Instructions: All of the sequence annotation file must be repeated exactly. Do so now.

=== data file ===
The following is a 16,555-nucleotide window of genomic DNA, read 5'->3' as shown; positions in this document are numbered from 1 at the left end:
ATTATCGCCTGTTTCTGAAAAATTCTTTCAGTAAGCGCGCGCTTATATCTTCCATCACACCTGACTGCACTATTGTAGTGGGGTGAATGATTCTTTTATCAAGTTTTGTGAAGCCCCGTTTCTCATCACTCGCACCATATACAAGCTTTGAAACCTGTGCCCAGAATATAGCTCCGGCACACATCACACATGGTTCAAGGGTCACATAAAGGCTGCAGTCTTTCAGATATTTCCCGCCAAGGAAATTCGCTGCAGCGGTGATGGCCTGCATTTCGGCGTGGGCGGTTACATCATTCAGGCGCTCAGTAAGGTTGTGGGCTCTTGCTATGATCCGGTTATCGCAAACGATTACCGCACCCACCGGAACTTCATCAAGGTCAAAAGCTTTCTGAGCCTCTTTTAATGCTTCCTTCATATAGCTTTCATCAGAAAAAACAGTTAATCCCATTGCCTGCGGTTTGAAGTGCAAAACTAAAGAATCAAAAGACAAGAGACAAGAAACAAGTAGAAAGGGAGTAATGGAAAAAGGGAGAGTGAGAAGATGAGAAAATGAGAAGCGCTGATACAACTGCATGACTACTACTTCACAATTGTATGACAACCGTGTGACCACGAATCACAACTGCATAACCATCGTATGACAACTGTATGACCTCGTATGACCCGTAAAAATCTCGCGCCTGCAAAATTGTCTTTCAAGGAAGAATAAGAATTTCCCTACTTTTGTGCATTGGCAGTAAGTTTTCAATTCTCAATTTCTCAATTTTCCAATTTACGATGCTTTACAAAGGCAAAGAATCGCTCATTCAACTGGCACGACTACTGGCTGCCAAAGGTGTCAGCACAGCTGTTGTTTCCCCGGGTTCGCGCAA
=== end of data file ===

The following is a 16,555-nucleotide window of genomic DNA, read 5'->3' as shown; positions in this document are numbered from 1 at the left end:
ATTATCGCCTGTTTCTGAAAAATTCTTTCAGTAAGCGCGCGCTTATATCTTCCATCACACCTGACTGCACTATTGTAGTGGGGTGAATGATTCTTTTATCAAGTTTTGTGAAGCCCCGTTTCTCATCACTCGCACCATATACAAGCTTTGAAACCTGTGCCCAGAATATAGCTCCGGCACACATCACACATGGTTCAAGGGTCACATAAAGGCTGCAGTCTTTCAGATATTTCCCGCCAAGGAAATTCGCTGCAGCGGTGATGGCCTGCATTTCGGCGTGGGCGGTTACATCATTCAGGCGCTCAGTAAGGTTGTGGGCTCTTGCTATGATCCGGTTATCGCAAACGATTACCGCACCCACCGGAACTTCATCAAGGTCAAAAGCTTTCTGAGCCTCTTTTAATGCTTCCTTCATATAGCTTTCATCAGAAAAAACAGTTAATCCCATTGCCTGCGGTTTGAAGTGCAAAACTAAAGAATCAAAAGACAAGAGACAAGAAACAAGTAGAAAGGGAGTAATGGAAAAAGGGAGAGTGAGAAGATGAGAAAATGAGAAGCGCTGATACAACTGCATGACTACTACTTCACAATTGTATGACAACCGTGTGACCACGAATCACAACTGCATAACCATCGTATGACAACTGTATGACCTCGTATGACCCGTAAAAATCTCGCGCCTGCAAAATTGTCTTTCAAGGAAGAATAAGAATTTCCCTACTTTTGTGCATTGGCAGTAAGTTTTCAATTCTCAATTTCTCAATTTTCCAATTTACGATGCTTTACAAAGGCAAAGAATCGCTCATTCAACTGGCACGACTACTGGCTGCCAAAGGTGTCAGCACAGCTGTTGTTTCCCCGGGTTCGCGCAA